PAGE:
- Topics At a Glance
- The Basics of Area
- Area of Triangles
- Area of Rectangles
- Area of Squares
- Area of Parallelograms and Rhombi
- Area of Trapezoids
- Area of Kites
- Area of Circles
**Coordinates and the Area Addition Postulate**

We all need a shelter, a safe haven when things get rough. A place we can go when we need to get in touch with ourselves again. For some, it's a physical place like a room or a mountaintop. For others, it's more symbolic, like the open road or their hobbies.

Where better for 2D shapes to find themselves than on the *x*-*y* coordinate plane? There's plenty of legroom for as many shapes as we need and plotted points will help these shapes find themselves. Literally.

If 2D shapes can live on the *x*-*y* plane, we can use the nature of the Cartesian coordinate system to help us find the areas of these figures. In other words, we'll need our trusty distance formula to help us find bases, heights, diagonals, and radii. However, unlike finding perimeter and side lengths, area is different because the formulas for area differ based on the shapes we have.

To be sure of which formula we need to use, it's best to actually draw out the shape we have so that we can be certain that the shapes are what we think they are (for instance, a rhombus and not a kite).

A quadrilateral has four vertices at *A* (-1, 4), *B* (-1, 0), *C* (6, 0), and *D* (3, 4). What is the area of the quadrilateral?

At first glance, it might be tough to tell exactly which formula to use. After all, do we have a rectangle? A kite? A parallelogram? Actually plotting the points might give us a better sense of which formula to use.

Much better. It's fairly obvious now that we have a right trapezoid. (If you don't believe that, make sure the slopes of *AD* and *BC* are equal and that *AB* has a slope that's the opposite reciprocal.)

Now we know to use the formula *A* = ½(*b*_{1} + *b*_{2})*h*. The two parallel sides, *AD* and *BC*, are the bases and luckily, we know that *AB* is the height. Since the trapezoid is aligned to the grid, we don't even have to use the distance formula.

*A* = 26 units^{2}

Unfortunately, not all shapes take such a comfortable position on the coordinate plane. Some require us to use the distance formula.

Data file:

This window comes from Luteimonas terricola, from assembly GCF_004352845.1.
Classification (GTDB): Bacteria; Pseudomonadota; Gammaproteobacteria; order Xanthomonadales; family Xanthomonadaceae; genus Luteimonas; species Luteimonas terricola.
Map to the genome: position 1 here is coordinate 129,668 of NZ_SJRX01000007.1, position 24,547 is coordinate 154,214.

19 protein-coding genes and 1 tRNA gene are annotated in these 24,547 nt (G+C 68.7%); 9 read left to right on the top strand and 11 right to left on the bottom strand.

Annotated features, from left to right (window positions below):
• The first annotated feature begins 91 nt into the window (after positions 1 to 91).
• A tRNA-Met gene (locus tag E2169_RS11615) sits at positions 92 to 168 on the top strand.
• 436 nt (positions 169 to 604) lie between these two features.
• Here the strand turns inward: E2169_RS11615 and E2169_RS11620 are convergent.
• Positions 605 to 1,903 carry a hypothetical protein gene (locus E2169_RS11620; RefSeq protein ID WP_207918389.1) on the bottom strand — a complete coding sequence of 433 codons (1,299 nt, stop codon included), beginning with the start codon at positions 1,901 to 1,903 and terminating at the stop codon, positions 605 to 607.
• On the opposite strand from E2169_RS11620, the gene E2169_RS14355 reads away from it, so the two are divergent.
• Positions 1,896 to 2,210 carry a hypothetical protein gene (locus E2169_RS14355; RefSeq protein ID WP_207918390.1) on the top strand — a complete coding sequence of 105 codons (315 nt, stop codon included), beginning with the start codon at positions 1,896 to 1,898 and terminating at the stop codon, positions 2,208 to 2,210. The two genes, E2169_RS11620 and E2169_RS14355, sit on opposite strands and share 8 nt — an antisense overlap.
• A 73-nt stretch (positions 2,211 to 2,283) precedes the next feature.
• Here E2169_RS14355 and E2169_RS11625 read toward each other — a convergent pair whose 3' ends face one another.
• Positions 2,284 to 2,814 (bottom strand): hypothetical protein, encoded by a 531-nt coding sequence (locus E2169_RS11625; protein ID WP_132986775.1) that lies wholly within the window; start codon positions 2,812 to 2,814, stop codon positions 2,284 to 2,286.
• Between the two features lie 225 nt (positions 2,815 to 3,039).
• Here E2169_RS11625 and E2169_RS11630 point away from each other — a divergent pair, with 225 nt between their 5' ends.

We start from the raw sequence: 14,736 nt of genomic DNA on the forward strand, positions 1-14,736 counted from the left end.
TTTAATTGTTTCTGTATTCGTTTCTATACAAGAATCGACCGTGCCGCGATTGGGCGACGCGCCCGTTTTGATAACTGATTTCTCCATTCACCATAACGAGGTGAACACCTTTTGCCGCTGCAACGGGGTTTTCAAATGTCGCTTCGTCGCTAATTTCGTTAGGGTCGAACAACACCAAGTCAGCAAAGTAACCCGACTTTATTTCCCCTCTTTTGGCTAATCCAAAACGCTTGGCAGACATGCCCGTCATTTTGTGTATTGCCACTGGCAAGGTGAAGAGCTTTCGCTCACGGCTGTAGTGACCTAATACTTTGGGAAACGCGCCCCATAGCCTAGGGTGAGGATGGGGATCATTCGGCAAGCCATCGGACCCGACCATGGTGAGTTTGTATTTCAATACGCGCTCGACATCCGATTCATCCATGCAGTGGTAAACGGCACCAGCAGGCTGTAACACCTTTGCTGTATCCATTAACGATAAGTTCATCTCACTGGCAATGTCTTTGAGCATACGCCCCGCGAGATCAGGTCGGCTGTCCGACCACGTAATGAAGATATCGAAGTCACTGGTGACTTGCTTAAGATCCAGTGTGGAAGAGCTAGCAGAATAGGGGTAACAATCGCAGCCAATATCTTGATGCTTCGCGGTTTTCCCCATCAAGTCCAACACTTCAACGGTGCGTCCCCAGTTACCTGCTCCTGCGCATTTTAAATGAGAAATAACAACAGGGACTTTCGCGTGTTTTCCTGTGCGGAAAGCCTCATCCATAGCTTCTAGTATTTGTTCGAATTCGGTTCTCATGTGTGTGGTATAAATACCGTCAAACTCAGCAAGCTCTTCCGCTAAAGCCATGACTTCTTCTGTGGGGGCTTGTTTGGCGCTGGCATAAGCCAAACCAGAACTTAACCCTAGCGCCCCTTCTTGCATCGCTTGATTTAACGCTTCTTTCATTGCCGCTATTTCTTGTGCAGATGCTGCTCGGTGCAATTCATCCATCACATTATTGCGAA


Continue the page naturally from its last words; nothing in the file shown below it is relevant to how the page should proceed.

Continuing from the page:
A circle with center (-2, 2) has a radius that extends to (1, 0). What is the area of the circle?

We know that the area of a circle is *A* = π*r*^{2}, so that's an excellent start. We're given two points: one is the center and the other is a point on the circle. The radius must be the distance between these two points.

Our radius is units long. The problem asks for area, so we can plug this into the area formula for a circle.

*A* = π*r*^{2}*A* = π()^{2}*A* = 13π ≈ 40.8 units^{2}

So far, we've only looked at the areas of triangles and various quadrilaterals. We threw circles in there for good measure, but what about the billions of other polygons that we haven't talked about? Do they have individual area formulas too? Probably, but instead of memorizing them all, we can simplify our lives a great deal. All it takes is a little common sense in the form of a neat little postulate.

The **Area Addition Postulate** says that if we have two shapes that do not overlap, the total area equals the sum of the areas of the individual shapes. In other words, if we can cut up a shape into triangles, quadrilaterals or portions of circles, we can calculate the area of the shape by adding up the areas of the pieces. That leaves our brains with room to memorize other things like phone numbers and passwords and Monty Python's entire dead parrot sketch.

What is the area of the regular hexagon?

We can split a regular hexagon into six different equilateral triangles. If we calculate the area of each triangle and add them up, we'll have the area of the total hexagon.

We already know the area formula for an equilateral triangle. Since each side is 3, all we have to do is plug in *s* = 3.

Since the hexagon is *six* of these triangles, we can multiply the area by six to find the total area.

If we wanted, we could check this accuracy by splitting the hexagon into two isosceles trapezoids.

The area of a trapezoid is ½(*b*_{1} + *b*_{2})*h*, so the area of both these congruent trapezoids is just *A* = (*b*_{1} + *b*_{2})*h*. In this case, we know that *b*_{1} = 3 and *b*_{2} = 6. The height is a little trickier to calculate, but using 30°-60°-90° right triangles, we can find that it's . That means the total area of the hexagon is given by

*A* = (*b*_{1} + *b*_{2})*h*

They're the same. The Area Addition Postulate holds up.

Example 1

What is the area of the shape contained by the points |

Example 2

What is the area of the shape contained by the points |

Example 3

What is the area of this figure? |

Exercise 1

What is the area of a triangle contained by the points *A* (0, 0), *B* (7, 0), and *C* (0, 4)?

Exercise 2

A triangle has an area of 60 units^{2}. If it has one point at the origin and another point at (12, 0), where can its final point be plotted?

Exercise 3

A circle has a center at (4, -3) and a point *P* (0, 0). What is the area of the circle?

Exercise 4

A quadrilateral has the points *A* (0, 0), *B* (0, 10), *C* (12, 4), and another point *D*. If the area of the quadrilateral is 48 units^{2}, what are the coordinates of *D*?

Exercise 5

The diameter of a circle reaches from (-1, 9) to (3, 3). What is the area of the circle?